OP-ED: It’s all about the narratives: Which stories will be told about us, and who will get to tell them?
I want to thank Fox News host Tucker Carlson and Maryland U.S. Rep. Andy Harris for providing me with some clarity. Really.
Last week, I was on vacation and trying to avoid thinking about partisan politics and media warfare. But their outrageous behavior in connection with the assault on our nation’s Capitol by supporters of former President Donald Trump on Jan. 6 cut straight through my filters and forced me to confront their words.
With Harris, it was his refusal to vote in favor of awarding medals to police officers who defended the Capitol because the proposed legislation used the word “insurrection” to describe the attack. With Carlson, it was his unsupported allegation that members of the FBI were involved in organizing the attack.
What struck me is the way each of them was trying to control the narratives that were being told about that awful day in our nation’s history. “It’s about the stories, stupid,” I thought as I reflected on all the columns I had written in recent months about struggles over the way stories were — or were not — being told.
I had highlighted the importance of narratives and the battles over who would control them in individual columns like the one I wrote on documentaries about the racial massacre in Tulsa 100 years ago. But I wasn’t connecting the dots and showing how the core struggle in so many aspects of American life today was often over storytelling.
Much of the responsibility for our narratives falls on those of us who work in media. If journalists really do write the first drafts of history, it is more important now, than at any other time in my professional life, that we be factually correct in our storytelling and forceful in our deconstruction of false accounts like Carlson’s.
Narratives connected to Trump’s controversial presidency are the ones most regularly fought over. One reason for that is the way he continues to lie about his words and deeds on everything from his performance during the pandemic to the November election.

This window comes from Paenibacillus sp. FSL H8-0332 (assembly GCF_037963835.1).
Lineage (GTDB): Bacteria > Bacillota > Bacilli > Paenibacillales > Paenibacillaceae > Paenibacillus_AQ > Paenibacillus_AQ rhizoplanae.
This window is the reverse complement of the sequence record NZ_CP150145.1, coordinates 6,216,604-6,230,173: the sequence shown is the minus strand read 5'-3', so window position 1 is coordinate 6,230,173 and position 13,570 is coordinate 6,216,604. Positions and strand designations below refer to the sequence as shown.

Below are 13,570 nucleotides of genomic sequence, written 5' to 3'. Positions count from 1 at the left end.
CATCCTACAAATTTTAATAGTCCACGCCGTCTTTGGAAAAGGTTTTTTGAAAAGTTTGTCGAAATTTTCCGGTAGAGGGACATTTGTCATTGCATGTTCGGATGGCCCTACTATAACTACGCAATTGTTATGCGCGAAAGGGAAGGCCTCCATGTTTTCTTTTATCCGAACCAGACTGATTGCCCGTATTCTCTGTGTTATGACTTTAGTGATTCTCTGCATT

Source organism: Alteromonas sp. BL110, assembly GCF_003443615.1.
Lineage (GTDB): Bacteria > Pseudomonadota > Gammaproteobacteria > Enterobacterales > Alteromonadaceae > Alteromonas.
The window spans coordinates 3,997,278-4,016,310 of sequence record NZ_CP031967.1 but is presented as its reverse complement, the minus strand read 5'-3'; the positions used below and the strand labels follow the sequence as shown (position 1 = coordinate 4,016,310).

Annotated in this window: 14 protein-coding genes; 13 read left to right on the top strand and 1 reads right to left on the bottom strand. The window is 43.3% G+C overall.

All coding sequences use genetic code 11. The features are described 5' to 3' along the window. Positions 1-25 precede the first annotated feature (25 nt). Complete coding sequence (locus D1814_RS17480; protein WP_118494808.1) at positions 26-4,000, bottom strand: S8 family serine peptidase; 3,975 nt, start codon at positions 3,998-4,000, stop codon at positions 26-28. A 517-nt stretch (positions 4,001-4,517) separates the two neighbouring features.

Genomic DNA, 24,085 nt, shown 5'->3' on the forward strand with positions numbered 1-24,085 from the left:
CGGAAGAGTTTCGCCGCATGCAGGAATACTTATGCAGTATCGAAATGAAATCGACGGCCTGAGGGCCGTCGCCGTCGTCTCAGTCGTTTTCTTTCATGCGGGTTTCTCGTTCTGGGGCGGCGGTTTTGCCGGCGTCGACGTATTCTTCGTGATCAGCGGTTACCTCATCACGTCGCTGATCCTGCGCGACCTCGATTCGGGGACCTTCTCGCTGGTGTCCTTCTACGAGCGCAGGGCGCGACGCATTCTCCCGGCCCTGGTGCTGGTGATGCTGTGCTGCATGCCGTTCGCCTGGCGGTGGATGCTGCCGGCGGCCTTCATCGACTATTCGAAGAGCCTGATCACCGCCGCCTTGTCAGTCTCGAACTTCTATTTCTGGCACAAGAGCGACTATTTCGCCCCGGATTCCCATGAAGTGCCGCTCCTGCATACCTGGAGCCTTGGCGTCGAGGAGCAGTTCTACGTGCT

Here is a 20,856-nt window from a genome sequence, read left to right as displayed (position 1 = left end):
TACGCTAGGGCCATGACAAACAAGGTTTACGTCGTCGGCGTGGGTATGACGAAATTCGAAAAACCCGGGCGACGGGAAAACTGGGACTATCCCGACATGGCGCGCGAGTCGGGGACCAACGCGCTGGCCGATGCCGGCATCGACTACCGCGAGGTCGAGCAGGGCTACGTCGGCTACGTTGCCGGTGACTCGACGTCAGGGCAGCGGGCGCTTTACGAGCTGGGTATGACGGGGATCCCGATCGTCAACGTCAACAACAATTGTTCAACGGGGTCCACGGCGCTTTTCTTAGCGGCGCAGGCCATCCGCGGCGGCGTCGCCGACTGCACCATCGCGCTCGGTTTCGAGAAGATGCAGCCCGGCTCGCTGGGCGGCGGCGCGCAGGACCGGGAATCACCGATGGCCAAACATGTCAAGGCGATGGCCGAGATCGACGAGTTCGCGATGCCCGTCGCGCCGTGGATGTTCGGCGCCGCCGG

Since the majority of Republicans in Congress are unwilling to speak the truth about his presidency, it is all the more incumbent on the media to do so. Ditto for Jan. 6 in the wake of Republicans scuttling legislation to create a bipartisan commission to investigate the insurrection.
To see what media need to be doing more of, check out CNN’s “Assault on Democracy: The Roots of Trump’s Insurrection” documentary, which can be streamed at CNN.com/go and seen on the channel Friday and Saturday at 10 p.m. and 9 p.m. ET, respectively.
“Jan. 6 was insurrection disguised as patriotism wrapped in a Trump flag,” CNN investigative journalist Drew Griffin says in the film’s opening. The belief by some of those who stormed the Capitol that they were patriots reclaiming a stolen election was, he adds, “a lie fed to them by their president, their members of Congress, their TV and radio shows, their friends on social media.” Griffin backs up his words through interviews with some of the very people who assaulted one of democracy’s most sacred sites.
Bigger than even Trump’s Big Lie, the most profound narrative battle in American life today involves the history of slavery, systemic racism and the American experience. It is at the root of controversies ranging from legislative and school board debates over critical race theory to the extent Johns Hopkins did or did not participate in the practice of slavery. This war over shared memory is shaping the national conversation today in ways that it has not since the Civil War.
One other story that cut through my vacation-week filters was that of gunfire and law-breaking in Fells Point in Baltimore. Even this story was contextualized and framed by larger narratives, I thought, as I saw it listed under the “City in Crisis” branding regularly used by the WBFF for crime stories on its website.
Are we a city in crisis? Is that really our story? Do we even have a narrative that helps define us in Baltimore?
I don’t believe we do. But I think we can do better than the one being used by WBFF, the Sinclair-owned Fox affiliate. For all of us in media, let’s think more critically about narratives and how they can help or hinder our understanding of how we see the world and what’s possible for us in it.
— David Zurawik is The Baltimore Sun’s media critic.